Likewise, when the main theme of a story is death it makes sense to have a character die. It almost goes without saying. If the story is about someone who is terminally ill and the conflict comes from that character's or their family's struggle accepting it and moving on, then the death is acceptable in the context of the story and is not simply there for emotional manipulation.

But on the whole, I think killing characters should be something a writer thinks deeply about. When you kill off a character, you take away the possibility of that character influencing the story later in a brilliant, creative way. Imagine how The Lord of the Rings would have ended differently if Tolkien had written that Bilbo kills Gollum in The Hobbit! If the story is better served by having that character die - if it influences another character to behave a certain way, or if it strengthens the theme - then by all means, do it. But if it's only to create an emotional response in the reader, that's not good enough. Your writing should be strong enough to do that on its own.

Monday, May 14, 2012

Book Review: The Extraordinary Adventures of Ordinary Boy

I've done some writing this week, but right now the pacing is out of whack and I need to banish my inner editor before I'll be able to feel good about what I've written. There have been some fun results of my brainstorming (on how to get my pacing back to normal): I managed to come up with a whole, elaborate-yet-brilliantly-simple plan for Jeremy and Becca as well as a couple of friends for Jeremy. They, of course, are also thieves. There's Paul, the hacker, and Case, the forger. They also use their skills to help people and aren't crazy enough to use them under Becca's nose. They're not as charismatic as Jeremy, but they're pretty great. Paul has no self-control with a computer (think, "let's see how far I can go before I get in trouble") and Case loves football but won't play it because he's afraid he'll damage his hands. As for the plan, not revealing it to the public.

As the title of this post would imply, I have done a lot of reading lately and have found a couple pretty fun books. Since I've been on a superhero kick lately since The Avengers came out - I saw Chronicle  and rewatched X-Men: First Class since - several of these books have been superhero stories. The Extraordinary Adventures of Ordinary Boy: The Hero Revealed by William Boniface is a light, fun summer read that I thoroughly enjoyed. The story takes place in Superopolis, where everyone is born with a superpower, wears a costume, and has a name like Plasma Girl or the Amazing Indestructo. Everyone, except Ordinary Boy. When O Boy and his friends uncover a plot (somewhat by accident) by the villainous Professor Brain-Drain, they get involved.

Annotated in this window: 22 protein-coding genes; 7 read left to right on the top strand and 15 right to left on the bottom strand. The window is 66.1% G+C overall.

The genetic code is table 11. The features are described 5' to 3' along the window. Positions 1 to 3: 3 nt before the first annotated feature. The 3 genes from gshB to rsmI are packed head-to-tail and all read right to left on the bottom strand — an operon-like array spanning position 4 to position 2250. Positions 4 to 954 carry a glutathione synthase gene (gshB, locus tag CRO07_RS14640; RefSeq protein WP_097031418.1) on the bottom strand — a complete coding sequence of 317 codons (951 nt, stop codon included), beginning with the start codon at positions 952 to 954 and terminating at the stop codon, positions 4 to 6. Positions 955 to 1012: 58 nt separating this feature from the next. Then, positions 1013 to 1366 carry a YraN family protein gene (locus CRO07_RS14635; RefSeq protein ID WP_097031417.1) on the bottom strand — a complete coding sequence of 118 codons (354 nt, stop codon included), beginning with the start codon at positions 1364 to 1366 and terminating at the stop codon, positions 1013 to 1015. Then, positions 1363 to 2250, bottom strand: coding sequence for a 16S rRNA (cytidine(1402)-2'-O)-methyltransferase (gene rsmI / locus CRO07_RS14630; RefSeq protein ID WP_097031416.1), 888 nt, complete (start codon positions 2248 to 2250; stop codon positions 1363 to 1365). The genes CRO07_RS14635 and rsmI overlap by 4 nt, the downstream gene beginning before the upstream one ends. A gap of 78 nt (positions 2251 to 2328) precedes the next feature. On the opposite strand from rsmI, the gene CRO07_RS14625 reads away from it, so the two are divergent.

If you like the movie Sky High, you'd get a kick out of this book. It mocks superheroes in a loving way - most of the people in Superopolis are incredibly stupid and are pretty much useless if they can't use their powers. O Boy, of course, is more intelligent than most. One of the most fun things about the book is that each person in the city has a different name and superpower, and they're not all amazing. There's the Inkblot, who can repel ink, Puddle Boy, who makes puddles, and Melonhead, whose head resembles a watermelon and can spit seeds. See? Like Sky High.

The book is middle grade, and I'm not going to say it will change your life. But it is a fun, fast read for those who love superhero stories. It's clever in its treatment of comic book traditions, and is a pretty entertaining depiction of what a city full of superheroes would be like.

Tuesday, May 8, 2012

Summer Viewing List

Hey, I'm afraid I haven't been that exciting this past week: not much readable writing, or even deep thinking about the elements of good writing. I did go see The Avengers over the weekend, which was written and directed by Joss Whedon, who I talked about last week. Therefore, the characters were awesome. And the movie was awesome. I have already had a post about my "Summer Reading List", but as I have said before, I am the Story Fanatic, not just the Book Fanatic. There are some excellent stories in movies, so I thought that today I would give a list of some of my favorite films, a summer viewing list, if you will.

Anything by Pixar: they don't make a bad movie, and their characterization is excellent
How to Train Your Dragon: good writing, good music, exciting plot
Enchanted April: slow-paced movie, but inspiring and perfect for lazy summer days
Disney's Beauty and the Beast: one of the best movies ever. 'Nuff said.
A Knight's Tale: rock and roll and jousting. Fun characters (Chaucer), fun plot, just a great jaunt.
The Prestige: this is an excellent example of the genre of the fantastic and is mind-bendingly interesting
O Brother, Where Art Thou?: based on Homer's Odyssey but set in the 1930s with escaped criminals. Very well done
Iron Man: Robert Downey Jr. does an excellent job as the title role - snappy dialogue, action, excitement. Actually, I have a soft spot for all Marvel films.